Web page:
Trust me on this. Keep it to yourself for as long as possible.

No info. dumps! Just because we know our characters’ backgrounds does not mean our readers need to know it. Share what’s relevant to the story, or enough about the POV characters so the reader can empathize with them. Sprinkle the information throughout the story rather than dumping it all at once.

 

Characters’ Goals

“To create powerful suspense, make your hero face her greatest fear, and risk losing the thing that matters most to her.” ~ Dan Brown

No matter how we try to build suspense, if our readers don’t care about our characters, we’re sunk. Contrary to belief, the reader doesn’t have to like our characters, but they do need to empathize with them. That’s the key word: empathy.

For three-dimensional characters, we need to know their backgrounds, flaws, world views, religious beliefs, causes they support/protest, fears, concerns, mannerisms, dialect, profession, childhood, history with other characters, how they look, how they act in difficult situations, how they dress, nervous tics, scars, tattoos, favorite music, food, I could go on and on. We don’t need to show all these things, but we do need to know our characters as well as ourselves in order to slip into their skin.

To build suspense the character must have goals that really matter to them. What does she want it, and why? What happens if she doesn’t get it? What’s standing in her way? A strong hero needs a strong opponent. If our character is more timid, then we better make sure she desperately needs to achieve her goal. If she doesn’t do X, then Y will happen. Y is bad. The reader doesn’t want Y to happen. Hence, they stiffen up and pay attention. Bam! You’ve just built suspense.

 

 

“A murder is not suspense. An abduction with the threat of a murder is.” ~ Brian Klems

 

 

Violence, Where and When?

I love this quote from Brian Klems, because it’s so true. The act of violence isn’t suspenseful. The snapping of twigs as our character stumbles through the darkened forest, knowing the killer could attack at any moment is suspenseful. Or the squeaky floorboard on the second floor when the character is home alone. The phone ringing in the middle of the night. A knock at the one door the character never uses. Footfalls gaining on the character when they’ve wandered off the hiking trail. Tires screeching around the corner, the headlights appearing in the rear view mirror seconds later. The click of a shotgun in the deadly quiet milieu. A single flame that shoots from the tip of a lighter in the dark. The possibilities are endless.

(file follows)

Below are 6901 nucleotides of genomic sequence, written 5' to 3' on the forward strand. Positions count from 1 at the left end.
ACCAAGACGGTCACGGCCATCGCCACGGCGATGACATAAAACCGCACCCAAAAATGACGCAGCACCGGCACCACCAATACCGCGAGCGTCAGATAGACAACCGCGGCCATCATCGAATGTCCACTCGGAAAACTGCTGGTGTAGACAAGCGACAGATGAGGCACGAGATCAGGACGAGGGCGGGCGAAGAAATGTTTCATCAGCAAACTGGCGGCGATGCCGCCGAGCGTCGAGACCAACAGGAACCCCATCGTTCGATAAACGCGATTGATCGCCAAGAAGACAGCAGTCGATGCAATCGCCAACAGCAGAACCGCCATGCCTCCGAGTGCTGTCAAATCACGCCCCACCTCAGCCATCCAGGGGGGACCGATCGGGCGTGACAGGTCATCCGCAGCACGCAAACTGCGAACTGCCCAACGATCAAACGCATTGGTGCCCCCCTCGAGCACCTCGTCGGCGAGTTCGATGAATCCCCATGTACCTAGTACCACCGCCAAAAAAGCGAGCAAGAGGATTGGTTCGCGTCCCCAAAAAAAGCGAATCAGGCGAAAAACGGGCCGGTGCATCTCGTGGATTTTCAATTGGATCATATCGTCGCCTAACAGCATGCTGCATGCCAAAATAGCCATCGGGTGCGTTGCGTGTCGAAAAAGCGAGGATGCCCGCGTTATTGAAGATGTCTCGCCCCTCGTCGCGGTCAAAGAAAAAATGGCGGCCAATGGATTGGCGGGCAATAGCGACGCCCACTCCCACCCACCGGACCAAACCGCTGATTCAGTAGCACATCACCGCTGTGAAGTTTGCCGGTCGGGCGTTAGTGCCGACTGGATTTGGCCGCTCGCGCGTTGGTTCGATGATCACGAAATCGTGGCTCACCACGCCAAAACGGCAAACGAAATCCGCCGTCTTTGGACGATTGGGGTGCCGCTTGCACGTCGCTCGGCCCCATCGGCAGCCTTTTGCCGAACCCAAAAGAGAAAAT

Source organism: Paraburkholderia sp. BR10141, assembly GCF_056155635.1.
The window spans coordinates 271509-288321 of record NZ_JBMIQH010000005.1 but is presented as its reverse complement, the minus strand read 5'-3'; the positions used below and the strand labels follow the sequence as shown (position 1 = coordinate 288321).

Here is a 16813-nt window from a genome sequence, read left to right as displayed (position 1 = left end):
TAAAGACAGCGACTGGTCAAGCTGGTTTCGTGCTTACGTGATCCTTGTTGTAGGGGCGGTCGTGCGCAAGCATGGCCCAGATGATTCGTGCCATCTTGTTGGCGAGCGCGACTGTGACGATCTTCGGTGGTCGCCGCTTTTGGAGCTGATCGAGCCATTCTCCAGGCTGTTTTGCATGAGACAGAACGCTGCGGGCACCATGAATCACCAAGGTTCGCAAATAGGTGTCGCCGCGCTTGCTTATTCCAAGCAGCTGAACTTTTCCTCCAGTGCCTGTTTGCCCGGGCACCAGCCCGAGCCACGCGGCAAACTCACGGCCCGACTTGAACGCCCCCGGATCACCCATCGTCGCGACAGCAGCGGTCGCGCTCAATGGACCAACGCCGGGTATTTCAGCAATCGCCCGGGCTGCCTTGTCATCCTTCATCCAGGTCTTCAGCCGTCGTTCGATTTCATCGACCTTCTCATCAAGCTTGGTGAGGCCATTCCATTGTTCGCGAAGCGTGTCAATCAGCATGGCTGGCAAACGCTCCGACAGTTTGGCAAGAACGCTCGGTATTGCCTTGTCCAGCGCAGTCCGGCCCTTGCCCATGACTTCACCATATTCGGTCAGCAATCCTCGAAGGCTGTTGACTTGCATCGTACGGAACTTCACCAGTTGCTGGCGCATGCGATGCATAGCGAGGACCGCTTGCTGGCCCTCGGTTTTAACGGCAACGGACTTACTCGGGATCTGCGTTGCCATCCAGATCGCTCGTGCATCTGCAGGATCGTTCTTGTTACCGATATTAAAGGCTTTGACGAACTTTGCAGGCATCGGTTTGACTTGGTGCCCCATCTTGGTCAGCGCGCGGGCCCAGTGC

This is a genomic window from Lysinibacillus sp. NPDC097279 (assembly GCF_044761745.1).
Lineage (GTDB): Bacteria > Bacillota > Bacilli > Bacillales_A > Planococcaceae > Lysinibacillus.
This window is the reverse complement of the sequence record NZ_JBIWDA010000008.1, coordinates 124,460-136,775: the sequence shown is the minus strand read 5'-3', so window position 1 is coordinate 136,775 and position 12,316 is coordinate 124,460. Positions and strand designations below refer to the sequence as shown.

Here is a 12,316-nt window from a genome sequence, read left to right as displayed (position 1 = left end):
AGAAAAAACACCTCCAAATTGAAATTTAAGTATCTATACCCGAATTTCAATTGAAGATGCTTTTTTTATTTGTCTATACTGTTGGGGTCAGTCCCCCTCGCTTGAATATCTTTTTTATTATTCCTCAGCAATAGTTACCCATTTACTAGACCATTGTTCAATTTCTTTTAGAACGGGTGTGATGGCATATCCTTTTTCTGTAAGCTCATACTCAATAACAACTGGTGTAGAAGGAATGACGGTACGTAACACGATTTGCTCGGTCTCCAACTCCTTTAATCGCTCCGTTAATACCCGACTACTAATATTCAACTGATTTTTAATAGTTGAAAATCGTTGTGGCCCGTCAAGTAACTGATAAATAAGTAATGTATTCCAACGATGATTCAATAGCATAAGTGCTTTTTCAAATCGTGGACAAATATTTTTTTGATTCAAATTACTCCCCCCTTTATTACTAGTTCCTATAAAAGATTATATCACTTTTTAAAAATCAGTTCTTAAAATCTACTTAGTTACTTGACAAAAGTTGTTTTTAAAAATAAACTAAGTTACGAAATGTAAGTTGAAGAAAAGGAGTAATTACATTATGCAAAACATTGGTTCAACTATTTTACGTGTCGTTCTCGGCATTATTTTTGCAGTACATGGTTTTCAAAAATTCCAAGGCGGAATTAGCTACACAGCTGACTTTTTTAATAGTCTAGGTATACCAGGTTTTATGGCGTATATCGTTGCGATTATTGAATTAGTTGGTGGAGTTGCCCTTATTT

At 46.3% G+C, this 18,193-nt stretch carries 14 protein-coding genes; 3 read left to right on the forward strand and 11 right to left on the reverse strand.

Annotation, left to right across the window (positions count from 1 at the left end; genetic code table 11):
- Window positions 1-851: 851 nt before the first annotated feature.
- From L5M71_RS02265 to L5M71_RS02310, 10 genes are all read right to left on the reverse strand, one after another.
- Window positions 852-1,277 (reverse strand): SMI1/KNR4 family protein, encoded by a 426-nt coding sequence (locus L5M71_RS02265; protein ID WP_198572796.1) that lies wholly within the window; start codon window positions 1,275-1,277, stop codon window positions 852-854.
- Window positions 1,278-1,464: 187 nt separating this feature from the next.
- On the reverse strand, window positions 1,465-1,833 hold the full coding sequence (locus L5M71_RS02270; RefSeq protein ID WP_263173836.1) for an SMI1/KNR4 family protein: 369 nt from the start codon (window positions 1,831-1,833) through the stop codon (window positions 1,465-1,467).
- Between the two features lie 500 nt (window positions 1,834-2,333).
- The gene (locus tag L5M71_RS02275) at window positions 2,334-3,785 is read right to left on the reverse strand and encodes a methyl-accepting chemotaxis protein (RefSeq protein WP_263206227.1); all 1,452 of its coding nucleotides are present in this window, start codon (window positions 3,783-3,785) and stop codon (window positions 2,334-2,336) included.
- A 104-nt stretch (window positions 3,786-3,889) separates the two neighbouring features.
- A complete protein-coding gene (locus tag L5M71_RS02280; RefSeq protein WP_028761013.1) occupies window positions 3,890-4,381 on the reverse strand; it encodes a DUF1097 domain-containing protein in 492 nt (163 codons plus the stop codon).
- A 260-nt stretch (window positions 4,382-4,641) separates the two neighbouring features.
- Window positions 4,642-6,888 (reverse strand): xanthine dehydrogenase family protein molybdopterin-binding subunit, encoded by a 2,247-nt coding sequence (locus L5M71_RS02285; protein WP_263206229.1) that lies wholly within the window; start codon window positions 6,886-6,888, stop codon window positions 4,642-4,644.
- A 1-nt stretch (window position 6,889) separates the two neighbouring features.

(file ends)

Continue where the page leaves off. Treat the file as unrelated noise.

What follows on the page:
Sentence Rhythm

Our sentence rhythm should match the reader’s emotion. Many of us do this automatically. Ever notice when you’re writing a suspenseful scene how you’ll pound the keyboard? When you’re slowing the pace, your fingers glide over the keys. Same holds true for sentence rhythm. Fragmented, staccato sentences quicken the pace. Long, run-on sentences tend to slow it down. As with most things in writing, though, there’s an exception. You can use run-ons to increase suspense if you vary the sentences with shorter ones.

 

Example from MARRED:

Adrenaline masked my pain, and I sprinted from room to room, closed and secured all the windows and double-checked the locks on the front and back doors, bolted upstairs, and pressed my foot on the sliders’ security bar. Colt and Ruger watched me zip around the house, not knowing what was wrong. Ruger gave up and laid his head on crossed paws while Colt bounded over and stayed on my heels.

When I returned to the kitchen table, the phone rang again. My gaze locked on the handset, and I froze. Colt’s face ping-ponged between me and the phone. He put the pieces together in his mind, trotted over, and knocked the receiver off the cradle, gently clasped the handset in his lips and carried it to me. By using his training to aid me, he was trying to help, but at that moment, it was the last thing I wanted him to do.

I didn’t speak.

Mix staccato and fragmented sentences with longer sentences to create an overall effect of balance and maintain rhythm in your writing. Is every sentence in the scene the same length? The reader will fall asleep.

 

 

 

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Scene and Sequel Structure and Motivation-Reaction Units

I’ve discussed these subjects several times, so I won’t repeat the tips here. You can find a couple of the posts here: Importance of MRUsScene and Sequel in Action.

 

Start Late, End Early 

Start each scene with a story question, intrigue, or conflict. Our goal is to arouse the curiosity of our reader. Keep them guessing. (Start late) If we make it easy on them, and answer all their questions at once, there’s no reason for them to keep reading.

We can’t wrap up our scene in a nice little bow, either. That’ll undo everything we’ve worked so hard to accomplish, to hook them in the first place. Rather, end on a note of uncertainty, or with a new challenge. (End early)